What to do in the garden this weekend – Stuff.co.nz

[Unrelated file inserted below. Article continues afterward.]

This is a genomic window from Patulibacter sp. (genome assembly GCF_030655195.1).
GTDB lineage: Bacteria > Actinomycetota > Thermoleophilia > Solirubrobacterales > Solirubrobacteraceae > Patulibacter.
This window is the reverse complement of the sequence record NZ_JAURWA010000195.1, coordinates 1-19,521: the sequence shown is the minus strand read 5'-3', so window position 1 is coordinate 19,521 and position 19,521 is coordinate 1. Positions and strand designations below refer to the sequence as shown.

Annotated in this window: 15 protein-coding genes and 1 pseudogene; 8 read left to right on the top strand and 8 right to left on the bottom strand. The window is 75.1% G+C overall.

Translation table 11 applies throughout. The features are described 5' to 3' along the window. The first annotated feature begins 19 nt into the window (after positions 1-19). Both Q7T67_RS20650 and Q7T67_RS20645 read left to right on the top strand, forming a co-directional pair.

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Harvest these five herbs to ease seasonal illnesses and add flavour to warming winter recipes.Brew a cup of herbal tea If you planned ahead and dried herbs last summer, now is the time to use them to ward off the symptoms of winter ailments. Chop dried herbs so they’re a similar size to the smallest leaf in the mix so they steep evenly. Explore your garden for fresh herbs too – rosemary, oregano, thyme and more can be picked throughout winter. Strictly speaking, all herbal teas are tisanes – that is, fresh or dried herbs (or bark, roots, berries, seeds or spices) steeped in boiling water and used as a beverage often for medicinal effect. Unlike tea, tisanes don’t contain caffeine.PIXABAYPeppermint tea soothes the symptoms of winter ailments. For a winter boost infuse the mixtures below in 2 cups of boiling water for 3-5 minutes before drinking. Optional: add 2 teaspoons of dried echinacea to the fresh or dried herbs in either recipe. This simple winter tea helps the blood flow and boosts the immune system. Fresh herbs: 1 sprig rosemary, 2 sprigs lemon verbena, 3 sprigs thyme, 1-2 kawakawa leaves Dried herbs: 1 tablespoon each of lemon verbena, thyme and kawakawa plus 1 teaspoon rosemary. Pick-me-up tea helps clear the chest and reduces postnasal drip. Fresh herbs: 2 sprigs peppermint, 3-4 sprigs lemon balm, 1 liquorice root teabag (Make sure the bought tea contains liquorice root and isn’t just “liquorice flavoured”.) Dried herbs: 1 tablespoon of each ingredient above. READ MORE: Does she have every gardener's dream job? How to make a basket plant stand for your favourite houseplant How to take better bird photos: Practical tips from a professional photographer KERRY CARMAN / NZ GARDENER/StuffDahlia wylde green. Winter dahlia care How to look after dahlias over winter depends on where you live, how old the tubers are and what else you want to do with the garden space. If your soil freezes or gets sodden over winter, it’s recommended to lift the tubers so they don’t rot. Otherwise, you can leave them where they are for a couple of years.BARBARA SMITH / GET GROWING/StuffDecreasing day length in autumn triggers dahlias to store energy in underground tubers which lie dormant over winter ready to grow again next spring. If you want to move them or grow something else in the space, you can lift them when the foliage dies down. Gently dig them out of the ground with a strong garden fork, brush off the soil and let them dry off. Trim off the stems and any fine roots. Place in shallow trays of dry potting mix or sand that covers the tubers, but leaves the crown exposed. Label well with the colour, height and variety name. Store in a cool, dry place and replant in spring.PIXABAYAvoid compacting garden soil. Don’t dig when the soil is wet and stand on a plank to spread your weight over a larger area. If it rains, stay out of your garden Great soil is what’s called friable, or nice and crumbly if you rub it between your fingers. Friable soil contains air (enough to allow water to pass through, but not so much that organic matter is washed straight away). But walking on, or digging over, wet soil squeezes the air out and causes soil compaction it can take years to recover from. If you need to walk across your vege beds in order to harvest, lay down planks to walk along, to minimise the potential compaction.
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